Clock Ticks Down to CAPE-k’s Launch

Published: 22 March 2024

Editor’s note: Heath Powers, site manager for the second ARM Mobile Facility (AMF2), sent in the following update about ARM’s site installation in Tasmania for the Cloud And Precipitation Experiment at kennaook (CAPE-k). Powers is based at Los Alamos National Laboratory in New Mexico.

Instruments are set up on the roofs of ARM Mobile Facility containers in Tasmania.
These instruments are set up to collect data for CAPE-k. Photo is courtesy of Tercio Silva, Fundação Gaspar Frutuoso.

On March 15, 2024, data verification started for CAPE-k. Now we have less than a month until ARM’s newest mobile facility deployment begins official operations April 15!

The CAPE-k installation began in earnest February 8 with the arrival of all the AMF2 observatory containers and equipment to the field site, which is located on the grounds of the Kennaook/Cape Grim (KCG) Baseline Air Pollution Station. Here is what was accomplished as of February 20, about two weeks into the installation period:

  • All main site shelters were in place, powered, and set up.
  • The guest Aerosol Observing System was installed beside the KCG station.
  • The automated weather balloon, or autosonde, launcher was set up and ready for a test launch.
  • All field instruments were “roughed in,” meaning they were set up, connected to power, and able to engage with their software.
    • The marine atmospheric emitted radiance interferometer (MAERI) was placed near the bluff to have a view of the ocean. ARM instrument mentor Jon Gero came onsite and configured the MAERI. The test data looked good.
    • Both micropulse lidars were set up, one as the ARM baseline configuration and the other as an instrument for intensive operational periods. Four of these periods are planned for CAPE-k.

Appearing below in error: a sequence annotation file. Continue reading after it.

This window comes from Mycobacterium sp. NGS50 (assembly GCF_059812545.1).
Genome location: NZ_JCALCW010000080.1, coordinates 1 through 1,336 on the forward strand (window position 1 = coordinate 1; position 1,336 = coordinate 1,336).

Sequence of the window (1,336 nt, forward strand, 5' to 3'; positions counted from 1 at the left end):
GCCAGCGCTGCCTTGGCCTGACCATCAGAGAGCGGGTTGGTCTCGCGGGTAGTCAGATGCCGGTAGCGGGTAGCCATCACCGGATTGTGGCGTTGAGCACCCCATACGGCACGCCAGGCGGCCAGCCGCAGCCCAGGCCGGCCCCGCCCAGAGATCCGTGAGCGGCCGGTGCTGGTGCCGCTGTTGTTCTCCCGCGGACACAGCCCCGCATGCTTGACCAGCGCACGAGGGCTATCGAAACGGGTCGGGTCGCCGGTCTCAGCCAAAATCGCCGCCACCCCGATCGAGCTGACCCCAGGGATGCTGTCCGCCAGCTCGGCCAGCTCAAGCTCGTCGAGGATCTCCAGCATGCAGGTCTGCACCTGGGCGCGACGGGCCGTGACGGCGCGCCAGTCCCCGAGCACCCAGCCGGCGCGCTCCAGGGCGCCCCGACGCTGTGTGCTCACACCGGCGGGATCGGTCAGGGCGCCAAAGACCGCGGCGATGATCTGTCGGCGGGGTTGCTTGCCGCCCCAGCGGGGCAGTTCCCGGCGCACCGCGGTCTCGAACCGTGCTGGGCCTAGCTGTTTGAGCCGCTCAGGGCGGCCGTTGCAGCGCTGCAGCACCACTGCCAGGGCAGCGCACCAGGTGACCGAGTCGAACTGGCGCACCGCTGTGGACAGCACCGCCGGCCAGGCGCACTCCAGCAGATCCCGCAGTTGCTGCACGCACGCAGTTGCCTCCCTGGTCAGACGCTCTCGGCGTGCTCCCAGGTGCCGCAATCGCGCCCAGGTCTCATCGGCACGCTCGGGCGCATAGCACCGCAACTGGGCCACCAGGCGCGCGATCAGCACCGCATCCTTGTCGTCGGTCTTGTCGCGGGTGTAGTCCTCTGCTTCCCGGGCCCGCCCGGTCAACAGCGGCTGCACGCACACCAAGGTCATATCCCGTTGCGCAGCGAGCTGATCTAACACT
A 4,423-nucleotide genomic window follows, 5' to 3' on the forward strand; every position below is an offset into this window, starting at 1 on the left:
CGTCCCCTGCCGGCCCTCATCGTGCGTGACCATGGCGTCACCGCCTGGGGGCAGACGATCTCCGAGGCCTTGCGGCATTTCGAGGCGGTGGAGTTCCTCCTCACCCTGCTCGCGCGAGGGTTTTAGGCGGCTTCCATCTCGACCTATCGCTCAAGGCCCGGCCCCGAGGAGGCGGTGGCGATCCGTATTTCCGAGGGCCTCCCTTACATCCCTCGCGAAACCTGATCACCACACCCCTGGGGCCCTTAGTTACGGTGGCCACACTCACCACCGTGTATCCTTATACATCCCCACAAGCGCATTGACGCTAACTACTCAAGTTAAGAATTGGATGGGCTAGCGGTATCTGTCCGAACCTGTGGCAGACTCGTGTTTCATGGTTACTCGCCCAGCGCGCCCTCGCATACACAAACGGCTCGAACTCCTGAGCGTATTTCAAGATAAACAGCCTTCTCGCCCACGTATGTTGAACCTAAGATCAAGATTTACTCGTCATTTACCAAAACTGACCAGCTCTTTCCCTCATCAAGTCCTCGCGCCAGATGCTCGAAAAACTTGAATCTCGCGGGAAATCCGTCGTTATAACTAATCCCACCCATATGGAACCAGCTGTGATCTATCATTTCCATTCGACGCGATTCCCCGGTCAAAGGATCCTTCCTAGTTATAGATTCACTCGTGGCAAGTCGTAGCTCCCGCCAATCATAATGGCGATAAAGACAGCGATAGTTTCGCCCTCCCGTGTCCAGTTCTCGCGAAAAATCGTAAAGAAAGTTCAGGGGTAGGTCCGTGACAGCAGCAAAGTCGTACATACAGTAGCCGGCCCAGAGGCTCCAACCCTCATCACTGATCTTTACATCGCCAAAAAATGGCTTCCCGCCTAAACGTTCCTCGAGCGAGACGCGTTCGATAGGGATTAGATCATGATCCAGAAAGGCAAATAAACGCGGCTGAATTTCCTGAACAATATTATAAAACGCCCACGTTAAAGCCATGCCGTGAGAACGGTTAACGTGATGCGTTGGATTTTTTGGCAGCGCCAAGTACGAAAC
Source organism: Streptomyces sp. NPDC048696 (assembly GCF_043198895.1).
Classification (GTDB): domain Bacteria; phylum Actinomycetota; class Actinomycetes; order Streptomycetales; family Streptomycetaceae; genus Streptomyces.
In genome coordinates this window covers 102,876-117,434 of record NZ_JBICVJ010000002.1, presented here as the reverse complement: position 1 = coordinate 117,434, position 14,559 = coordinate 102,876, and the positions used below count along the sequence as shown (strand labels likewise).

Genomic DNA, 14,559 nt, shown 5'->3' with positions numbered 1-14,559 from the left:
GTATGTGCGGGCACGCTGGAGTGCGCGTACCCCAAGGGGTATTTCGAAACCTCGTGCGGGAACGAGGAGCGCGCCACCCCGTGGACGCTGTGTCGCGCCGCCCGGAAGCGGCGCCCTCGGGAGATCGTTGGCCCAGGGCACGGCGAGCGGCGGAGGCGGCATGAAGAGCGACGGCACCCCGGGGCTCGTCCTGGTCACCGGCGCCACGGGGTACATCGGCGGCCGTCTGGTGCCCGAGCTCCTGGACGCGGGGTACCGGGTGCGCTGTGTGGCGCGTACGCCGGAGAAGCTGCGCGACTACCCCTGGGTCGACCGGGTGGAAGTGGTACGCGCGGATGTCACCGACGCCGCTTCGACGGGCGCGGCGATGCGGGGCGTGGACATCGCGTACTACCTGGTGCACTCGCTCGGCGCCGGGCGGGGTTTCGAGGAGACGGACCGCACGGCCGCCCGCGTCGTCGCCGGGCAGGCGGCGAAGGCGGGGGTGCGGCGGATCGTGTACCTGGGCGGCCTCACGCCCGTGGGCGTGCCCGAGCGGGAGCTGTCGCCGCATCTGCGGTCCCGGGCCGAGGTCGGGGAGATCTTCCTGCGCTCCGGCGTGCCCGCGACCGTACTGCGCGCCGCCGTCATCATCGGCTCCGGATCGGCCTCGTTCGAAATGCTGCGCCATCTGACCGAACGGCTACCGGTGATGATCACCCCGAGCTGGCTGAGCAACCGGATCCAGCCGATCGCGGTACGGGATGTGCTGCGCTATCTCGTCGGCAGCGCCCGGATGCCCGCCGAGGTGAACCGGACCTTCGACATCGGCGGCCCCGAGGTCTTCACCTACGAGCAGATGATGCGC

• Aerosol instrument locations were finalized. The KCG station was altering its inlet to give a better sample line for our aerodynamic particle sizer.
  • The data system was up and running. The network was mostly configured with good remote support from the site data systems team.
  • The Ka-Band ARM Zenith Radar and Marine W-Band ARM Cloud Radar collected test data. ARM radar mentor Andrei Lindenmaier was onsite to support the installation.

I returned to the United States in early March, knowing that things were going very well in Tasmania. The weather was mostly cooperative, with some sunny days interspersed with lots of wind and clouds. The KCG BOM (Bureau of Meteorology) and CSIRO (Commonwealth Scientific and Industrial Research Organisation) groups provided fantastic support for us all along the way.

The observatory is now fully installed and making pre-campaign measurements of the clouds and precipitation coming off the Southern Ocean from the remote northwestern tip of Tasmania. The crew there worked extremely efficiently and cheerfully on the installation. Technical and creative problem-solving was a constant, as was the diligent and hard work of this dedicated group of ARM professionals.

ARM team members gather in front of ARM instruments and containers for a group picture during the CAPE-k installation in Tasmania.
Here are some of the ARM team members working to make sure CAPE-k runs smoothly. In the back, from left to right, are Jon Gero, Michael Abraham, Tyler Campbell, Tercio Silva, Anna Bardin, Andrei Lindenmaier, and Frank Zurek. In the front, from left to right, are Tom Day, Julie Donohue, Savannah Byron, and Heath Powers. Photo is courtesy of Heath Powers, Los Alamos National Laboratory.

Clouds roll across the sky over the Kennaook/Cape Grim area.
Mother Nature provides a picturesque preview of what CAPE-k scientists hope to observe from April 2024 to September 2025—lots of clouds. Photo is courtesy of Julie Donohue, Hamelmann Communications.

Close-up of a wombat in the grass.
This wombat is ready for its close-up. Photo is courtesy of Heath Powers.

ARM instruments, including two microwave radiometers and a meteorological tower, stand on a hill overlooking the Southern Ocean.
The landscape fills in with ARM instruments. Photo is courtesy of Frank Zurek, Hamelmann Communications.

An eddy correlation flux measurement system stands not far from the Southern Ocean.
This eddy correlation flux measurement system has a sterling view of the ocean, land, and sky. Photo is courtesy of Frank Zurek.

The guest Aerosol Observing System is installed next to the Kennaook/Cape Grim Baseline Air Pollution Station.
The guest Aerosol Observing System is installed next to the Kennaook/Cape Grim Baseline Air Pollution Station. Photo is courtesy of Tercio Silva.